Happy blogging!


How To Work A Virtual Event (Be Ted! Not Ned.)

Virtual Events—they provide all of the great networking and branding opportunities of in-person events without the hassle of travel or dressing up. In fact, you can still be present in your office without losing a full day of productivity, all while reaping the benefits of a first-class educational and networking event.

We don’t think it gets much better than that.

Throughout the event, you’ll have opportunities to meet attendees, share your expertise, swap contact information, give away educational materials, and participate in post-presentation discussions.

Here are some tips to get the most from your virtual conference sponsorship. By knowing what to expect and taking the time to prepare, you’ll be ready to take full advantage of everything these online events have to offer.

Preparation is Key

Be Ted!


At every conference, there are always one or two booths that win the popularity contest. They have the best and coolest giveaways, most attentive staff, and they just seem to give off an air of awesomeness that attracts visitors in droves. If you want to be a virtual conference rock star, you need to prepare like a conference rock star.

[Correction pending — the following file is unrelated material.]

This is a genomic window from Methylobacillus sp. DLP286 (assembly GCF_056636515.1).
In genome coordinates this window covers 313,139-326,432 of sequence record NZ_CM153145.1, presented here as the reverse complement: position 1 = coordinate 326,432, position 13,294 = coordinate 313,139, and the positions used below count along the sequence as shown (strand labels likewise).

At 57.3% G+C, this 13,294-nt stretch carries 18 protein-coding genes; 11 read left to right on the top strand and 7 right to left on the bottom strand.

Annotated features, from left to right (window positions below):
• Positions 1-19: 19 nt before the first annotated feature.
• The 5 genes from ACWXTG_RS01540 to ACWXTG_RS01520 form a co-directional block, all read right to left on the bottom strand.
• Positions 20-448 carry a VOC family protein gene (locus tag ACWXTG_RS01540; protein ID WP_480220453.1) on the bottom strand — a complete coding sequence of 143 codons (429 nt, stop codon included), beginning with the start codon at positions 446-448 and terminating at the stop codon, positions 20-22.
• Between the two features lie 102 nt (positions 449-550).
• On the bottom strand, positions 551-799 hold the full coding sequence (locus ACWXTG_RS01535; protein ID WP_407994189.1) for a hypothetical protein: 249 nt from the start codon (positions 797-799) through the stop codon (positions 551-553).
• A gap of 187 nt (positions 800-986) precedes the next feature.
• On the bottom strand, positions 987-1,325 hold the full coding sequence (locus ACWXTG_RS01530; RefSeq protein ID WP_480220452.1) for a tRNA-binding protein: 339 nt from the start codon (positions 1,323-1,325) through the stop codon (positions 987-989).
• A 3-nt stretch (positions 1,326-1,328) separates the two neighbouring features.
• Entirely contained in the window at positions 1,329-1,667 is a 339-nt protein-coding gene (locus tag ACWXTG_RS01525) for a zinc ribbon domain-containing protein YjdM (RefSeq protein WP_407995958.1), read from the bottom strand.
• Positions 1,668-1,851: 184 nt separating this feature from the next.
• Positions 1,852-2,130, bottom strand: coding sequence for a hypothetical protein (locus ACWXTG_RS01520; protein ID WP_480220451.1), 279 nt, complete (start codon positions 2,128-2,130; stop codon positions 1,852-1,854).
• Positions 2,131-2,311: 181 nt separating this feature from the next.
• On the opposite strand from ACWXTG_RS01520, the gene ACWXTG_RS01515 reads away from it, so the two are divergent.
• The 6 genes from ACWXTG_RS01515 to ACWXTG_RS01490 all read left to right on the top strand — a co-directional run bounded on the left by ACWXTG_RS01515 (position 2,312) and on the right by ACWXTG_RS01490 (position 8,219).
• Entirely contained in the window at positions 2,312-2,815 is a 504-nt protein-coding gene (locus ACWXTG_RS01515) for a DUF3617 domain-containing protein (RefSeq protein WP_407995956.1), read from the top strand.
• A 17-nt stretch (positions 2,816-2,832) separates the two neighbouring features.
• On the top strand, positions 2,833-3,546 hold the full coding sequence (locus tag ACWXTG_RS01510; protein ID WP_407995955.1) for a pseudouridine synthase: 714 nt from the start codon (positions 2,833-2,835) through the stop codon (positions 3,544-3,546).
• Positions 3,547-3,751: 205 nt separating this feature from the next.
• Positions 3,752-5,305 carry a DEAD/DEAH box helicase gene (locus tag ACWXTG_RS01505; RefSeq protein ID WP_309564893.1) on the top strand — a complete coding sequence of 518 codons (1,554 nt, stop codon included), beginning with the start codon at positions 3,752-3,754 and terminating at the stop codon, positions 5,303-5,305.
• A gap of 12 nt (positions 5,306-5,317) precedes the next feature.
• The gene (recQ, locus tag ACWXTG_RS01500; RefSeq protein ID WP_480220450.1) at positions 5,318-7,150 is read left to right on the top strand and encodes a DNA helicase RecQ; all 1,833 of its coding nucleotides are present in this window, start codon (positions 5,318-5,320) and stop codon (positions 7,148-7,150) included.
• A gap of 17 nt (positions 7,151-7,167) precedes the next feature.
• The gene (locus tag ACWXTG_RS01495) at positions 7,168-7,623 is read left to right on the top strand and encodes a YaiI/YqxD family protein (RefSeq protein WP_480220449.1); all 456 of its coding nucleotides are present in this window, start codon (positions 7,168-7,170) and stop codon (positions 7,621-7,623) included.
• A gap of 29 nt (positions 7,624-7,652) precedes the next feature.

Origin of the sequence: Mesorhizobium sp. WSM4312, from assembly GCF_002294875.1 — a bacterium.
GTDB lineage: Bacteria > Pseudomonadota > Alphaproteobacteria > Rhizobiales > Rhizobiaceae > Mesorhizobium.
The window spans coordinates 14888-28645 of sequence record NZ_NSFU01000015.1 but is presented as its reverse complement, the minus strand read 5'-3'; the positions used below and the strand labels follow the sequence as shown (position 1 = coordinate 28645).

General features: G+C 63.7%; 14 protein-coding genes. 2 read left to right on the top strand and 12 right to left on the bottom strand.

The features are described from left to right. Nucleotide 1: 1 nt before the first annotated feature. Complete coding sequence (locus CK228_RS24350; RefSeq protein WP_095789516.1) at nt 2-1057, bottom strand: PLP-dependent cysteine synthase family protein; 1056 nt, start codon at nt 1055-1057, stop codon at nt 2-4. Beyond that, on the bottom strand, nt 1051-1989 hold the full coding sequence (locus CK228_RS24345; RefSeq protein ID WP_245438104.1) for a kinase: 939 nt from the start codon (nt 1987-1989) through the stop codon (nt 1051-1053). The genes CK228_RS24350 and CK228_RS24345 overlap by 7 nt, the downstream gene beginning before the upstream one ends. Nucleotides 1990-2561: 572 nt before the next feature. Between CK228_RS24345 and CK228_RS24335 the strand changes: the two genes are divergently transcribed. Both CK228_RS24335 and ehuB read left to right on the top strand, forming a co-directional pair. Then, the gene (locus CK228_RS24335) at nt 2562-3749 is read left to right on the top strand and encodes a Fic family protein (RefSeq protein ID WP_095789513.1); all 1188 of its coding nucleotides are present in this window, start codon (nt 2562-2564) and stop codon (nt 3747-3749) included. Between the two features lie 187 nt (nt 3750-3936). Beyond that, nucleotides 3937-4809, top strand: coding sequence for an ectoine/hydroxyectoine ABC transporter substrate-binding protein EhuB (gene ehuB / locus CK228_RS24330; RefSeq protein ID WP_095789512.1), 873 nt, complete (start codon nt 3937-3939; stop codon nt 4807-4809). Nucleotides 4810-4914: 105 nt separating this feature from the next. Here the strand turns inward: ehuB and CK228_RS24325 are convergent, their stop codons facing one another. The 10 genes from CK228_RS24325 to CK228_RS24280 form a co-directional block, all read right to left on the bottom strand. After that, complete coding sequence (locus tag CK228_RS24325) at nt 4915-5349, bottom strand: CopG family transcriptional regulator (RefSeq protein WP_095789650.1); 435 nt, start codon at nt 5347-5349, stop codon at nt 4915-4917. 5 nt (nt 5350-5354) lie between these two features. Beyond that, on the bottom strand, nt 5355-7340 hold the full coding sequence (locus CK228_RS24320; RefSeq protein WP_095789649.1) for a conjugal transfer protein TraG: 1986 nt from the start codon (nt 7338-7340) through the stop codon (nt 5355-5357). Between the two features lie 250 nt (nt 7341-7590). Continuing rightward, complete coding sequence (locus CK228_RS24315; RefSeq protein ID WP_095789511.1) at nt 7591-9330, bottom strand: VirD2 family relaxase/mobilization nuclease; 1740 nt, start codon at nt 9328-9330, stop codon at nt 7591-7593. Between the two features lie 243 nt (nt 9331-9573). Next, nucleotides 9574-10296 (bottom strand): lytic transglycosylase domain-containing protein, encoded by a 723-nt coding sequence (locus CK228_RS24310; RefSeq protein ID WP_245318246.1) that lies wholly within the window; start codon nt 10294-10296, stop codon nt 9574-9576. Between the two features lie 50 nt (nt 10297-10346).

Give some serious thought to the materials you’d like to provide visitors to your virtual booth (check out this post for what your booth could look like). Do you have whitepapers, presentations, or videos to make a great impression? If you’re coming up empty, the time to pull something together is now. Your goal should be to create a rich resource of tools and materials for conference attendees.

The Big Day

Just as you would for an in-person conference, you want to arrive early. Find your booth by clicking on your logo at the top of the intro plaza screen, or by entering the exhibit hall and clicking on your booth. Flexible booth staffing options make virtual events easy for your reps. Can’t man your booth all day? No problem! We have a real-time email feature that allows attendees to contact you even when you are not there. We do suggest being in the booth at various times throughout the day, (because let’s face it, talking to a “real” person trumps email any day!) BUT – now you can come & go as you please without feeling restricted by booth duty!

Greet folks who visit your booth and converse with them about, well, them—their marketing efforts, as well as their current challenges and goals for the future. The public chat feature within your virtual booth is the best way to engage in these conversations. You also have the option of holding private conversations by hovering over someone’s name and selecting the chat option. This is most appropriate when something comes up that you’d like to address privately.